As you use cocaine over and over, the brain responds by becoming less sensitive to it. This creates tolerance. You will find that you have to take more of the drug to get the same high as before. Over time, tolerance leads to dependence. Your body will become dependent on cocaine for dopamine release.
At this point, if you stop taking cocaine, you’ll experience intense withdrawal symptoms. This is addiction.
Cocaine and Overdose
Prior to the mid ‘70s, cocaine was regarded as a relatively harmless drug. Many executives used it to promote alertness. Indeed, the drug was praised by some for its short-term side effects. Moreover, prior to the existence of crack cocaine, cocaine was difficult to obtain, as it was quite expensive. However, this perception began to change in the mid ‘80s when cocaine overdose became more common.
In 1986, the death of basketball star Len Bias was one of the first to be blamed specifically on cocaine overdose. The tragic death resulted in the Anti-Drug Abuse Act of 1986, also known as the Len Bias Law. Among other things, the law sets mandatory sentences for the possession of certain drugs.
This tragic case underscores the short-term danger of cocaine use. The drug creates an intense high, but it also creates the aforementioned crash. Users with access to large amounts of cocaine have been known to use over and over, building the drug to dangerous levels in the blood stream.
Without a doubt, the most immediate danger associated with cocaine consumption is the risk of overdose and death. Like many substances, cocaine is toxic above a certain threshold. Cocaine overdose occurs when a person takes more of the substance than the body can handle. Complicating matters is the fact that this threshold varies from person to person.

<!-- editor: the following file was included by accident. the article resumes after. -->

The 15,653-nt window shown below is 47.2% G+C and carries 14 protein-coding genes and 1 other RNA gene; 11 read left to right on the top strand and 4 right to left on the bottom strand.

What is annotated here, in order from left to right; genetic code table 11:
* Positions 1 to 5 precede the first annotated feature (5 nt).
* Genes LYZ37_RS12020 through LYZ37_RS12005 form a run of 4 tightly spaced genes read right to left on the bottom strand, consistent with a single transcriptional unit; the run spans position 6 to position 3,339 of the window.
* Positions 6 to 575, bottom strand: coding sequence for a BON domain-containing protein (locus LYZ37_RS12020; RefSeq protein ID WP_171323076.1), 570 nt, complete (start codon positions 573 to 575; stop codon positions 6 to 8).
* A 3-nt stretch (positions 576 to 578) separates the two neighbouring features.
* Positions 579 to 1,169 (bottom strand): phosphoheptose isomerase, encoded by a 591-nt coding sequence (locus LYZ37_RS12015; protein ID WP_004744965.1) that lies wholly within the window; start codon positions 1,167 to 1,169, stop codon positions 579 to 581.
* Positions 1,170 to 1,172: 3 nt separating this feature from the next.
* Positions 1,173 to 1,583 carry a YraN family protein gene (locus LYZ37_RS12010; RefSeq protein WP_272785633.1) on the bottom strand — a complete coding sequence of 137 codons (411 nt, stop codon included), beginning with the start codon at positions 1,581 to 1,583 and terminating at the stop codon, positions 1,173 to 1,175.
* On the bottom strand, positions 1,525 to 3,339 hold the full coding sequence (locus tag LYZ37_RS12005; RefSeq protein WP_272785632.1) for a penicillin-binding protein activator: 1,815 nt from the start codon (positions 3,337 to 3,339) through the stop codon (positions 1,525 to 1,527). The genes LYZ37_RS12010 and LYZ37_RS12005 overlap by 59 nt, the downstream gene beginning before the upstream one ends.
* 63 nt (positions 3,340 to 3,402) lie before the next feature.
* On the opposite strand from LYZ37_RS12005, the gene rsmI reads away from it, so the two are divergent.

It’s difficult, if not impossible, to tell ahead of time what your maximum safe dose is. Some people have survived a dose of several grams while others have overdosed with a much lower dose, such as a few hundred milligrams. This makes any level of cocaine consumption a risky proposition.
The danger doesn’t end there. The potency of cocaine can vary widely from supplier to supplier. Cocaine is a street drug, and drug dealers want to make their supply go as far as possible. This means that they often ‘cut’ their product with other substances to make it last longer. If the drug is cut with baking soda, this may not be particularly harmful. But if it’s cut with something else, the results can be fatal.
Summary: The potency of one gram of cocaine can vary widely from one supplier to the next.
Cocaine Overdose Symptoms
Though people react to cocaine differently, the signs of cocaine overdose tend to be fairly universal. Any amount of cocaine causes heart rate to increase. This can lead to elevated blood pressure. In overdose, these effects are amplified and are more apparent. Other physical symptoms of cocaine overdose include:
- Increased body temperature
- Chest pain
If you know someone has recently taken cocaine and they’re exhibiting these symptoms, call EMS immediately. In addition, there are several psychological symptoms to watch for: